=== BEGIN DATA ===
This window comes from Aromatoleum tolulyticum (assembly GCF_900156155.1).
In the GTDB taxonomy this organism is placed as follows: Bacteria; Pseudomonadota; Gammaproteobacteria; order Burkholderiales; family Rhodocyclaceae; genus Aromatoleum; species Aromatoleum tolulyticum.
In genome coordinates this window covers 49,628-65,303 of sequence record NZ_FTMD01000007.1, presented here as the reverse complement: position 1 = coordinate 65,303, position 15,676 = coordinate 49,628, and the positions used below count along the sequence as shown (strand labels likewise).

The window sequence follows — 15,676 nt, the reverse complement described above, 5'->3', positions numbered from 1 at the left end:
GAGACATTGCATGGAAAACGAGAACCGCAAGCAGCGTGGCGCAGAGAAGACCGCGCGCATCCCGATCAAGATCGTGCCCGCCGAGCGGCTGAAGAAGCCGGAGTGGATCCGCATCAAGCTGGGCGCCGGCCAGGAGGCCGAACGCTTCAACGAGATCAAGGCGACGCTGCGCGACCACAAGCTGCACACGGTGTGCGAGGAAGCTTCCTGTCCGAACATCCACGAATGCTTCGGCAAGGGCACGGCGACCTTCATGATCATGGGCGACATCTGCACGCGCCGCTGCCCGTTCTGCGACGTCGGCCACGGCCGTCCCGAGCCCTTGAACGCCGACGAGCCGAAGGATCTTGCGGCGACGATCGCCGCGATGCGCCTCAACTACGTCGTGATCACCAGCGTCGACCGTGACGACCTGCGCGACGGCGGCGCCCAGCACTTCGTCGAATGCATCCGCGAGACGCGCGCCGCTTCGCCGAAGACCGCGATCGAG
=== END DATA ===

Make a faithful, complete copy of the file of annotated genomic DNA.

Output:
This window comes from Aromatoleum tolulyticum (assembly GCF_900156155.1).
In the GTDB taxonomy this organism is placed as follows: Bacteria; Pseudomonadota; Gammaproteobacteria; order Burkholderiales; family Rhodocyclaceae; genus Aromatoleum; species Aromatoleum tolulyticum.
In genome coordinates this window covers 49,628-65,303 of sequence record NZ_FTMD01000007.1, presented here as the reverse complement: position 1 = coordinate 65,303, position 15,676 = coordinate 49,628, and the positions used below count along the sequence as shown (strand labels likewise).

The window sequence follows — 15,676 nt, the reverse complement described above, 5'->3', positions numbered from 1 at the left end:
GAGACATTGCATGGAAAACGAGAACCGCAAGCAGCGTGGCGCAGAGAAGACCGCGCGCATCCCGATCAAGATCGTGCCCGCCGAGCGGCTGAAGAAGCCGGAGTGGATCCGCATCAAGCTGGGCGCCGGCCAGGAGGCCGAACGCTTCAACGAGATCAAGGCGACGCTGCGCGACCACAAGCTGCACACGGTGTGCGAGGAAGCTTCCTGTCCGAACATCCACGAATGCTTCGGCAAGGGCACGGCGACCTTCATGATCATGGGCGACATCTGCACGCGCCGCTGCCCGTTCTGCGACGTCGGCCACGGCCGTCCCGAGCCCTTGAACGCCGACGAGCCGAAGGATCTTGCGGCGACGATCGCCGCGATGCGCCTCAACTACGTCGTGATCACCAGCGTCGACCGTGACGACCTGCGCGACGGCGGCGCCCAGCACTTCGTCGAATGCATCCGCGAGACGCGCGCCGCTTCGCCGAAGACCGCGATCGAG